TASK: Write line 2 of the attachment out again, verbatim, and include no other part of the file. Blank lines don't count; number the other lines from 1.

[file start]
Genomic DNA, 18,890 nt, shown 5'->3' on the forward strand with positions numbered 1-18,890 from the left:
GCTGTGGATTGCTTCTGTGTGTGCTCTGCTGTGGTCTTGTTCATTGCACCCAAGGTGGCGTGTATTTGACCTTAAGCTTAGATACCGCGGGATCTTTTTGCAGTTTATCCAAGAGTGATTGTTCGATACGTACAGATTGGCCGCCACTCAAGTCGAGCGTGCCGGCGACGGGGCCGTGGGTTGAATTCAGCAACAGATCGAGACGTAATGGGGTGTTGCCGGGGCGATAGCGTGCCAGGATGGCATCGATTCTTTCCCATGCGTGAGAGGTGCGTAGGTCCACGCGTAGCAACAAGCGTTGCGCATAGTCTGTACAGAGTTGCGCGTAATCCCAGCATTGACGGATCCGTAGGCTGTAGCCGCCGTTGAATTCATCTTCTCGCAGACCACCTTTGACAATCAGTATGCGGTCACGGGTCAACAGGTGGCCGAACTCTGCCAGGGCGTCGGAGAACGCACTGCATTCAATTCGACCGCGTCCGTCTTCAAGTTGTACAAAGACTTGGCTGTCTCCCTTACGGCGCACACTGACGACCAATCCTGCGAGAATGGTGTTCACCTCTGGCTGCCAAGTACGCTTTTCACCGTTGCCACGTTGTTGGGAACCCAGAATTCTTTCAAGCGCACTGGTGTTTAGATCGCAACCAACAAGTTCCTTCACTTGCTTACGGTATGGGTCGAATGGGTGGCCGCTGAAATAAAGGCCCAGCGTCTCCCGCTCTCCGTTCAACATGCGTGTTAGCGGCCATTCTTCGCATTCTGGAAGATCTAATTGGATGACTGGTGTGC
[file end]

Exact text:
GCTGTGGATTGCTTCTGTGTGTGCTCTGCTGTGGTCTTGTTCATTGCACCCAAGGTGGCGTGTATTTGACCTTAAGCTTAGATACCGCGGGATCTTTTTGCAGTTTATCCAAGAGTGATTGTTCGATACGTACAGATTGGCCGCCACTCAAGTCGAGCGTGCCGGCGACGGGGCCGTGGGTTGAATTCAGCAACAGATCGAGACGTAATGGGGTGTTGCCGGGGCGATAGCGTGCCAGGATGGCATCGATTCTTTCCCATGCGTGAGAGGTGCGTAGGTCCACGCGTAGCAACAAGCGTTGCGCATAGTCTGTACAGAGTTGCGCGTAATCCCAGCATTGACGGATCCGTAGGCTGTAGCCGCCGTTGAATTCATCTTCTCGCAGACCACCTTTGACAATCAGTATGCGGTCACGGGTCAACAGGTGGCCGAACTCTGCCAGGGCGTCGGAGAACGCACTGCATTCAATTCGACCGCGTCCGTCTTCAAGTTGTACAAAGACTTGGCTGTCTCCCTTACGGCGCACACTGACGACCAATCCTGCGAGAATGGTGTTCACCTCTGGCTGCCAAGTACGCTTTTCACCGTTGCCACGTTGTTGGGAACCCAGAATTCTTTCAAGCGCACTGGTGTTTAGATCGCAACCAACAAGTTCCTTCACTTGCTTACGGTATGGGTCGAATGGGTGGCCGCTGAAATAAAGGCCCAGCGTCTCCCGCTCTCCGTTCAACATGCGTGTTAGCGGCCATTCTTCGCATTCTGGAAGATCTAATTGGATGACTGGTGTGC